At least 375 people are dead and 56 missing after Super Typhoon Rai tore off roofs, uprooted trees, toppled concrete power poles, smashed wooden houses to pieces, wiped out crops and flooded villages.
The death toll from the strongest typhoon to hit the Philippines this year has surged to 375, as desperate survivors pleaded for urgent supplies of drinking water and food.
At least 56 people are missing and 500 more injured, the national police said.
More than 380,000 people fled their homes and beachfront resorts as Rai slammed into the country.
The Philippine Red Cross reported "complete carnage" in coastal areas after Super Typhoon Rai left homes, hospitals and schools "ripped to shreds".
The storm tore off roofs, uprooted trees, toppled concrete power poles, smashed wooden houses to pieces, wiped out crops and flooded villages - sparking comparisons to the damage caused by Super Typhoon Haiyan in 2013.
"SOS" has been painted on a road in the tourist town of General Luna on Siargao Island, where surfers and holidaymakers had flocked ahead of Christmas, as people struggled to find water and food.
"There's no water anymore, there's a water shortage, on day one there was already looting in our neighbourhood," Siargao resort owner Marja O'Donnell told CNN Philippines.
One of the hardest-hit islands was Bohol - known for its beaches, "Chocolate Hills" and tiny tarsier primates - where at least 94 people have died, provincial Governor Arthur Yap said on Facebook.
In Bohol's coastal town of Ubay, a state of calamity has been declared, with many wooden houses flattened and fishing boats destroyed.
Death toll in Philippines typhoon tops 200
Rescue efforts continue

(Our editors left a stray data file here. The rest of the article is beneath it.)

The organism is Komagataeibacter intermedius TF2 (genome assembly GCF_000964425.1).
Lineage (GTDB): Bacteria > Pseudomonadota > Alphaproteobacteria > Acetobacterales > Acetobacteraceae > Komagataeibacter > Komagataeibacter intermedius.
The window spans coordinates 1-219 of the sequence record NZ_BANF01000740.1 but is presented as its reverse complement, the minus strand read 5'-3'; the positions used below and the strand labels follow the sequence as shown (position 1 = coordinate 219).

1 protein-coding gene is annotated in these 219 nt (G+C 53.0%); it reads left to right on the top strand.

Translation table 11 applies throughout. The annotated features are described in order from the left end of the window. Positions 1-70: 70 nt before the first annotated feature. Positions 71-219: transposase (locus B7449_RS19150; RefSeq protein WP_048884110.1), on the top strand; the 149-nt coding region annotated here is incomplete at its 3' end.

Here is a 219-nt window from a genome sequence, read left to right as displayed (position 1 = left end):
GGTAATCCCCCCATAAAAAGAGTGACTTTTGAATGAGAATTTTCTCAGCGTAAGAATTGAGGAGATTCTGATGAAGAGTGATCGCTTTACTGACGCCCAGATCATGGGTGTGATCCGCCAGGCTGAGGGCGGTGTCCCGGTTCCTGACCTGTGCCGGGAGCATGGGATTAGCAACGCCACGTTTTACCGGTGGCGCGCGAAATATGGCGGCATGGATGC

With electricity knocked out in many areas, there is no signal or internet, hampering efforts to assess the storm's damage.
Thousands of military, police, coast guard and fire personnel were deployed along with food, water and medical supplies, while heavy machinery – including backhoes and front-end loaders – were sent to clear roads.
President vows to find $40M aid
President Rodrigo Duterte vowed to "look for another" $40 million in aid, which would double his previous pledge.
But some expressed frustration at the government's response.
"No one showed up - I don't know where the politicians and (election) candidates are," said a visibly angry Levi Lisondra, a resident in Surigao, on the northern tip of Mindanao.
"We paid big taxes when we were working and now they can't help us."
Rai hit the Philippines late in the typhoon season, most cyclones develop between July and October.
The Philippines – ranked among the most vulnerable nations to the impacts of climate change - is hit by an average of 20 storms every year, which typically wipe out harvests, homes and infrastructure in already impoverished areas.
In 2013, Typhoon Haiyan was the strongest storm ever to have made landfall, leaving over 7,300 people dead or missing.